The Ditchwalk Book Club is reading and discussing Rust Hills’ seminal work, Writing in General and the Short Story in Particular. Announcement here. Overview here. Tag here.
This is a short section in which Hills makes what at first might seem to be a peripheral point about characterization:
The average farm boy is far more like the average boy from Brooklyn than the “typical” farm boy is like the “typical” boy from Brooklyn.
Boys will boys the world around. And girls will be girls. Genetics and environment provide individualization — as do the life choices boys and girls make — but the commonalities remain. As discussed in the previous section, to write about a type of character is to ignore all commonalities and exaggerate any differences. (If such descriptions become culturally known they risk becoming stereotypes.)
The tendency to write about types — about exaggerated differences — clearly has resonance with drama. A story full of blandly average people is going to seem flat next to a story of radical, exaggerated types. If you’re writing farce or melodrama that might actually be a good thing, but if you’re writing drama, rendering characters as types will almost inevitably conflict with your goals.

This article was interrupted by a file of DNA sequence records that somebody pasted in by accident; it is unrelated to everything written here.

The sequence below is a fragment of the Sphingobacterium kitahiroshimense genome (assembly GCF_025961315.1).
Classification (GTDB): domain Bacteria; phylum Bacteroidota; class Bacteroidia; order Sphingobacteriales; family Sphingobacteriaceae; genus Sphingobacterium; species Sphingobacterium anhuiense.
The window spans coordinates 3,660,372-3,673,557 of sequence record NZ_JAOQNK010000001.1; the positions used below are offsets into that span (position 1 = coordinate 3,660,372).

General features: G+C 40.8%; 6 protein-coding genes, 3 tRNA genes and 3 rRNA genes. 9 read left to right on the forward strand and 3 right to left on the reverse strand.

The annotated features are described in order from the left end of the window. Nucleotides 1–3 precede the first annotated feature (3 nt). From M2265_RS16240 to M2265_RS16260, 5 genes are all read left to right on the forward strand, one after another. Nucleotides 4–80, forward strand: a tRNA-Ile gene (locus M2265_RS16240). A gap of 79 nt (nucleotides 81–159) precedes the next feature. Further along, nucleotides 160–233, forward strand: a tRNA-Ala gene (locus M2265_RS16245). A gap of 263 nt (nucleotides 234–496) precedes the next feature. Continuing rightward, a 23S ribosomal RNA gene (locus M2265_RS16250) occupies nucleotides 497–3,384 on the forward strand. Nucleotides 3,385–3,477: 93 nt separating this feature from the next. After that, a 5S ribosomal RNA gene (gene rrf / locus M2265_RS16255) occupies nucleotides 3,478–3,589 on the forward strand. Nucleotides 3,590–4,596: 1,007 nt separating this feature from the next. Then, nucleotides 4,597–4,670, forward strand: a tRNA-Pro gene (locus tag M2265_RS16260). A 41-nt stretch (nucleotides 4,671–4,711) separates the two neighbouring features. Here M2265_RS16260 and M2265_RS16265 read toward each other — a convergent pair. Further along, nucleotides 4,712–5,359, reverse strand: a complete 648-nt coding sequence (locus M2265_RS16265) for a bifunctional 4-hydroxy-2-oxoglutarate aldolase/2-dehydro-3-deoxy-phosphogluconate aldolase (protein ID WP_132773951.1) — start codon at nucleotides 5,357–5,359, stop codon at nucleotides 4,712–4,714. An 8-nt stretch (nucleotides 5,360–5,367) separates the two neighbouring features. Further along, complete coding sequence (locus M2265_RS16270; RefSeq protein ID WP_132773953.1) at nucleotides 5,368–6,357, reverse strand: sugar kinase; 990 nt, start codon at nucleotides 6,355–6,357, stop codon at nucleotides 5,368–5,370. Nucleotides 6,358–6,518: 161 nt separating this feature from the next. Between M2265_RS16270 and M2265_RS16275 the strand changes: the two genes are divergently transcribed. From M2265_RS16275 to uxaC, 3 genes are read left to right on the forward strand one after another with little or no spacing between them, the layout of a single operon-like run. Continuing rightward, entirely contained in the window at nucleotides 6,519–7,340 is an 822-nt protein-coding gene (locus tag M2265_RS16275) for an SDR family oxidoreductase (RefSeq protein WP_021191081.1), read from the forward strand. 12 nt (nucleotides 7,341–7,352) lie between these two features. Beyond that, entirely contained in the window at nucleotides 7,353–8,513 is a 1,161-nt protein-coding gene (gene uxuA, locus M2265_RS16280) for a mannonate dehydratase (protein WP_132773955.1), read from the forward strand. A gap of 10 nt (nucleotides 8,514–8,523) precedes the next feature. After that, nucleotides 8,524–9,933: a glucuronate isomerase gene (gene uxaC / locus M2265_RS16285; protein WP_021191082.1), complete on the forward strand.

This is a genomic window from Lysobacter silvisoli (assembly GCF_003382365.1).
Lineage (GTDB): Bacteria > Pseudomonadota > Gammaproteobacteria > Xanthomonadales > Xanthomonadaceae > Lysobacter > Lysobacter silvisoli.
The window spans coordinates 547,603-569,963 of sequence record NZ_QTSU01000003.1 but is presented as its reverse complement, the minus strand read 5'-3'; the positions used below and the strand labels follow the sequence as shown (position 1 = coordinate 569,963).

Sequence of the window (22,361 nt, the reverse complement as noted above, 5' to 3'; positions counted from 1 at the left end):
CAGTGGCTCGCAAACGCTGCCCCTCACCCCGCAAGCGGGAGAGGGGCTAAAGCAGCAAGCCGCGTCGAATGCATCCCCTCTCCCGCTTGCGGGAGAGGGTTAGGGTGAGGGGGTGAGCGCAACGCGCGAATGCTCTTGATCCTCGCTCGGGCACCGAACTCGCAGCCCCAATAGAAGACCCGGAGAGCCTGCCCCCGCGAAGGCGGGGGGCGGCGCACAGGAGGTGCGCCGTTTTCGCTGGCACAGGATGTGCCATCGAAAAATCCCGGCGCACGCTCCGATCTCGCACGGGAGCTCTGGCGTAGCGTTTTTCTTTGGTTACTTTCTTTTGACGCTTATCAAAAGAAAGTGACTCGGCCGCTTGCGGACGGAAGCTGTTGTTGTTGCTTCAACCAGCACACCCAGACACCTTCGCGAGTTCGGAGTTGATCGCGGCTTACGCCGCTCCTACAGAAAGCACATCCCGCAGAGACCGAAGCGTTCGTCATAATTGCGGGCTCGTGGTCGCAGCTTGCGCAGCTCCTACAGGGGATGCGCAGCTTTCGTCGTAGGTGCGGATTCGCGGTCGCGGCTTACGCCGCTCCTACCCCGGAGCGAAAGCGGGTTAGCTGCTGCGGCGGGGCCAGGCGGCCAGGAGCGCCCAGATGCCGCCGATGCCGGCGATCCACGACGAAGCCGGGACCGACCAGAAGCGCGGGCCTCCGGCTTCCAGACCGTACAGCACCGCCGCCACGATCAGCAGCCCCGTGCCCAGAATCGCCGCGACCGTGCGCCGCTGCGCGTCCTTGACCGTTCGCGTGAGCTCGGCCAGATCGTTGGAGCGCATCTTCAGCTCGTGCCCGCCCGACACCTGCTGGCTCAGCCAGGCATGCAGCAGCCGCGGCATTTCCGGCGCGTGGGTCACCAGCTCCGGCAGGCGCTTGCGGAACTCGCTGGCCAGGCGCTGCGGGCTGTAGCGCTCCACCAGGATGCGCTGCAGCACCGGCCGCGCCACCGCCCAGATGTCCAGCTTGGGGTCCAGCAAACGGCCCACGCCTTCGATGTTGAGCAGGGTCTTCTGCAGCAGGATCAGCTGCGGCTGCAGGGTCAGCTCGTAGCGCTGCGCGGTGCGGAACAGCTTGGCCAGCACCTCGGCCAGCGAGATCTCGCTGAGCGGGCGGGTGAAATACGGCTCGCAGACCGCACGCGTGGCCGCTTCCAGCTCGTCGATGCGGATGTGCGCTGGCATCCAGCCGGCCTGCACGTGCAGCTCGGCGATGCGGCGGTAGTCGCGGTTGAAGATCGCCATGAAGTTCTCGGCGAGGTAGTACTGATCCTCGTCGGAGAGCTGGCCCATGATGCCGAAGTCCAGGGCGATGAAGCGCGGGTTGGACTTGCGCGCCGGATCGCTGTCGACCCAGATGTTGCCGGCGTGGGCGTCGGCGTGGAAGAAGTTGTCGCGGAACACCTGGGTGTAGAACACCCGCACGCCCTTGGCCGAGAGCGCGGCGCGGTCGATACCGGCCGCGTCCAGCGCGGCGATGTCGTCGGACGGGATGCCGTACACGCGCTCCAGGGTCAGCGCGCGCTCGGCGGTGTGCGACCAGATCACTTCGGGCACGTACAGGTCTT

Again, it seems to me that the correct response when writing from (or trying to avoid) types is to move toward the average character or the norm — particularly if you aspire to any sort of realism. Typical characters, because they are exceptions, are both exciting and exhausting. They attract attention but don’t hold up to scrutiny.
Whether a type is drawn from reality or from well-worn characterizations common to fiction, the author’s duty is always to make it their own, and make it integral to the work at hand. As Hills notes:
Types then — and this is especially true in writing — are used to distinguish or separate persons or characters, to emphasize differences, and not, as is commonly thought, used to lump them together with a lot of others.
Writers turn to types to create dramatic differences with a minimal amount of effort. It should be noted, however, that writing was never meant to be easy, and that individualizing characters from types should be the minimum you’re willing to do. The maximum would be ignoring types and categories of characters and presenting characters that are organic to your work.
Next up: Type Characters, as against Stock Characters.
— Mark Barrett
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